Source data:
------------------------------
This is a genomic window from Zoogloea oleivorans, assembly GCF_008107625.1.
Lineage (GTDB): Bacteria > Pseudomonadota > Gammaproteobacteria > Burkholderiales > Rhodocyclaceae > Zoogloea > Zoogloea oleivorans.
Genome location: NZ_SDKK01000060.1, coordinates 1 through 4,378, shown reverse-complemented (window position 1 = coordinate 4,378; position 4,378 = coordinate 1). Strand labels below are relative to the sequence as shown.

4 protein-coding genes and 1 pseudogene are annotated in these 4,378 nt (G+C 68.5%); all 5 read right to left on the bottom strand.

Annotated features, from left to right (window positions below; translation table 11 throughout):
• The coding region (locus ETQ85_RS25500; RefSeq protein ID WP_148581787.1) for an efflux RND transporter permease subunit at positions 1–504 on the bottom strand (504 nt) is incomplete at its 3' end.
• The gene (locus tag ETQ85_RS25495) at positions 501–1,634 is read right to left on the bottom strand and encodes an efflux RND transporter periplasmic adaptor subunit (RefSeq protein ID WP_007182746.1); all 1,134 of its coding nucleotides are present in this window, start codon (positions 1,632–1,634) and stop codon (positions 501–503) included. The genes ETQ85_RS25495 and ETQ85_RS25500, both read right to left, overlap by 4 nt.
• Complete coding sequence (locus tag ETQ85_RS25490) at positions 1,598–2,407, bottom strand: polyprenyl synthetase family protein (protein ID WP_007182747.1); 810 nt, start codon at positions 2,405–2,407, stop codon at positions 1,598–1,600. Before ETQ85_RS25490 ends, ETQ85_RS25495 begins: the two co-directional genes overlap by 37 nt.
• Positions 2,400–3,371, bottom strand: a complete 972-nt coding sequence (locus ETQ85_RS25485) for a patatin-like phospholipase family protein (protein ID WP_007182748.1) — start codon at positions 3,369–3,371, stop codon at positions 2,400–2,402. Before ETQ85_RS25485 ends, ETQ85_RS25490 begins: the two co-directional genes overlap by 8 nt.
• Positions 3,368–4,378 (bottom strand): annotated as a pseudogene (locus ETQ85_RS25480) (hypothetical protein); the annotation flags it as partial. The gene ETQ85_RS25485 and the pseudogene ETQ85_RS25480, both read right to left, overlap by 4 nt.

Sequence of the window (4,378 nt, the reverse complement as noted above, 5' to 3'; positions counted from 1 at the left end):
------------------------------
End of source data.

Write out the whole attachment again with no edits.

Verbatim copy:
This is a genomic window from Zoogloea oleivorans, assembly GCF_008107625.1.
Lineage (GTDB): Bacteria > Pseudomonadota > Gammaproteobacteria > Burkholderiales > Rhodocyclaceae > Zoogloea > Zoogloea oleivorans.
Genome location: NZ_SDKK01000060.1, coordinates 1 through 4,378, shown reverse-complemented (window position 1 = coordinate 4,378; position 4,378 = coordinate 1). Strand labels below are relative to the sequence as shown.

4 protein-coding genes and 1 pseudogene are annotated in these 4,378 nt (G+C 68.5%); all 5 read right to left on the bottom strand.

Annotated features, from left to right (window positions below; translation table 11 throughout):
• The coding region (locus ETQ85_RS25500; RefSeq protein ID WP_148581787.1) for an efflux RND transporter permease subunit at positions 1–504 on the bottom strand (504 nt) is incomplete at its 3' end.
• The gene (locus tag ETQ85_RS25495) at positions 501–1,634 is read right to left on the bottom strand and encodes an efflux RND transporter periplasmic adaptor subunit (RefSeq protein ID WP_007182746.1); all 1,134 of its coding nucleotides are present in this window, start codon (positions 1,632–1,634) and stop codon (positions 501–503) included. The genes ETQ85_RS25495 and ETQ85_RS25500, both read right to left, overlap by 4 nt.
• Complete coding sequence (locus tag ETQ85_RS25490) at positions 1,598–2,407, bottom strand: polyprenyl synthetase family protein (protein ID WP_007182747.1); 810 nt, start codon at positions 2,405–2,407, stop codon at positions 1,598–1,600. Before ETQ85_RS25490 ends, ETQ85_RS25495 begins: the two co-directional genes overlap by 37 nt.
• Positions 2,400–3,371, bottom strand: a complete 972-nt coding sequence (locus ETQ85_RS25485) for a patatin-like phospholipase family protein (protein ID WP_007182748.1) — start codon at positions 3,369–3,371, stop codon at positions 2,400–2,402. Before ETQ85_RS25485 ends, ETQ85_RS25490 begins: the two co-directional genes overlap by 8 nt.
• Positions 3,368–4,378 (bottom strand): annotated as a pseudogene (locus ETQ85_RS25480) (hypothetical protein); the annotation flags it as partial. The gene ETQ85_RS25485 and the pseudogene ETQ85_RS25480, both read right to left, overlap by 4 nt.

Sequence of the window (4,378 nt, the reverse complement as noted above, 5' to 3'; positions counted from 1 at the left end):